When you’re a child, color does not matter. Where you are from, your neighborhood, the amount of money your parent makes or even the language you speak does not matter to you. We as kids become intrigued by making friends and making our families happy. I always wondered at what age we recognize that we are different. Is it taught to us a kids or do we recognize that we are all different colors, look differently and are even raised differently? I began to think about this more as I became pregnant with my own child I never want her to feel left out because she realized that she was not a part of the “dominate culture”. I grew up in Washington D.C. one of the most diverse cities in America. I grew up in a neighborhood by the name of Adams Morgan. In my neighborhood every other house was a different race, religion, or culture. One of my best friends (Caucasian) Ardele , she was an only child. Her family believed that children were free minds; she had complete control over what she wanted to wear, eat and do in her home. When it came to her education she did not go to my school she went to a private school. Her parents were very strict about school and I was so surprised that she could do whatever she wanted but she had to do an hours’ worth of homework. Now just two doors down was another best friend April (African American).
April had 6 brothers and sisters. She had to watch every one of them because she was the oldest. She never had time to play outside or go to the park, it was never just the three of us, she always had to bring her brothers and sisters along. Her family was very strict; they could not go in everyone’s house because they did not trust everyone. She could not go to sleepovers, she had to be in the house when the lights on the streets came on to help her mother with dinner and to get her brothers and sisters ready. I was never invited to her house for dinner. I always went to Ardele’s house as she would come to mines, but April was never allowed. April went to the same public school as me , so we walked to school together and walked home together.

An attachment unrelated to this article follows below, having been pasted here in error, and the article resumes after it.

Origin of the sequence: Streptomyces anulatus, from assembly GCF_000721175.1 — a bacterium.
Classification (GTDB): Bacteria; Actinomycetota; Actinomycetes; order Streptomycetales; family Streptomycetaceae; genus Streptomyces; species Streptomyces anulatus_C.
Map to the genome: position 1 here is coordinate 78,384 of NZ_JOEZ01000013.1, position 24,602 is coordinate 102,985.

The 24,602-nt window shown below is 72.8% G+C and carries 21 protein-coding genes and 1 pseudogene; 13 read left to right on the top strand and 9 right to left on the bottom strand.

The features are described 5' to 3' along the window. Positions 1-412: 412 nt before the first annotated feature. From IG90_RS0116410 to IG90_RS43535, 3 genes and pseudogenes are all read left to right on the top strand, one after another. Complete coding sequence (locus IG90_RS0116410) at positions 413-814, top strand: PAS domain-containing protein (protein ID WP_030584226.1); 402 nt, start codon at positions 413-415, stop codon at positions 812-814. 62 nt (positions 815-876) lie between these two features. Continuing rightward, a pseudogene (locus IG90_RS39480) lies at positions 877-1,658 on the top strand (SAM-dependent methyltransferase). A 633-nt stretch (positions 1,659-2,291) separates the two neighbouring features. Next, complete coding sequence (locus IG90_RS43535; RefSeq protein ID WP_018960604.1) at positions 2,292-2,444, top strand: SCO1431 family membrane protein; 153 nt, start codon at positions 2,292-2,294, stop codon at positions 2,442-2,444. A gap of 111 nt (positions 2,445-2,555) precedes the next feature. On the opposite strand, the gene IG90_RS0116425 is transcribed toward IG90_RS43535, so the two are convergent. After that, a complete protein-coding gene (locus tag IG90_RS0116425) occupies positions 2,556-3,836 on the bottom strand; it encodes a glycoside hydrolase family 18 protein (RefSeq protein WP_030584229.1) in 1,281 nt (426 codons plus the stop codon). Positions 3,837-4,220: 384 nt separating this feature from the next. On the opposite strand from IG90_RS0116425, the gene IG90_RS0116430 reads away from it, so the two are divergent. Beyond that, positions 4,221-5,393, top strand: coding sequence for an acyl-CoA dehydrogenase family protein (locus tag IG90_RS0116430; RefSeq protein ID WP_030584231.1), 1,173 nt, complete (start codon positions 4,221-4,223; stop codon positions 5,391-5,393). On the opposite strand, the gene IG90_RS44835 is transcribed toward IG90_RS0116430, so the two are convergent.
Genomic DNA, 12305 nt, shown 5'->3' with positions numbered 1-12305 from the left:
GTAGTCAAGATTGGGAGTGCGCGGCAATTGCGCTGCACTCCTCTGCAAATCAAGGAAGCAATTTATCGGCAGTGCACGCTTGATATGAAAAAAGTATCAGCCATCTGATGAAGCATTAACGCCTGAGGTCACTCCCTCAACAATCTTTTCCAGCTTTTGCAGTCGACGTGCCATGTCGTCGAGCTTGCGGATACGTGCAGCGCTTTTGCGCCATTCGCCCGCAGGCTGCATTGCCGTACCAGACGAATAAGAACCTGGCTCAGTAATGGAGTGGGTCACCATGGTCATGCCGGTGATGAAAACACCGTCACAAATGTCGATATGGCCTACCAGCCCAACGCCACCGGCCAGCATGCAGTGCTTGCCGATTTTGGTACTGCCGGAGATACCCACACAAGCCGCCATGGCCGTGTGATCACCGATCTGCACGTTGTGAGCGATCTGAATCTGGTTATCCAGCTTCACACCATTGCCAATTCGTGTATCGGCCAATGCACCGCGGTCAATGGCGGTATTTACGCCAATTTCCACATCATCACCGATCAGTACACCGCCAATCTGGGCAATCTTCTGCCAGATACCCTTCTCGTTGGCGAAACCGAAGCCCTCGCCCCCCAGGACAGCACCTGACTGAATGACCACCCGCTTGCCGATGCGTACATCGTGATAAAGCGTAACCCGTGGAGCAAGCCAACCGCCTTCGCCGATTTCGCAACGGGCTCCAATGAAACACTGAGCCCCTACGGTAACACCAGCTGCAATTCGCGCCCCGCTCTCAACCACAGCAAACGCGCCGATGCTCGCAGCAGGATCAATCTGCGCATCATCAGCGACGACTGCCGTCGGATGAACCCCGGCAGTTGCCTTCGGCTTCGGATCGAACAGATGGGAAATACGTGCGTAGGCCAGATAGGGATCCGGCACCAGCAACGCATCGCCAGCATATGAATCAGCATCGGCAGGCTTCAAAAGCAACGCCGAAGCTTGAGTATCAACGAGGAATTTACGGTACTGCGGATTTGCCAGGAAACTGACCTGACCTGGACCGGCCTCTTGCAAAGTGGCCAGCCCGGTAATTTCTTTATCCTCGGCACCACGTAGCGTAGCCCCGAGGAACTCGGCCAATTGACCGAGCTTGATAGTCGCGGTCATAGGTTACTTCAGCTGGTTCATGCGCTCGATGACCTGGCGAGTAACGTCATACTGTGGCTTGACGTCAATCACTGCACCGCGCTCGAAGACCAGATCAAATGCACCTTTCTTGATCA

When I got to the sixth grade April said she didn’t want to play with Ardele anymore because she was white, and her Grandmother had came home crying telling her that the white lady at her job fired her because she told her that she took some money out of her purse. This resulted to her family moving out of their home because they could not pay the next month’s bills. When I heard the hateful things April said her grandmother said about Caucasian people I assured her that our friend was not like that and that maybe the lady her grandmother once worked for was just mean. When I went home I told my mother what happened , my mother sat me down and told me that in life I would run into people who come from all over the world. I could learn about these people or I could act as if my culture only existed. She told me that the reason we lived in such a diverse neighborhood was so that she could educate my brother and I about everyone in the world not just what African Americans celebrate and what our culture entails. She explained to me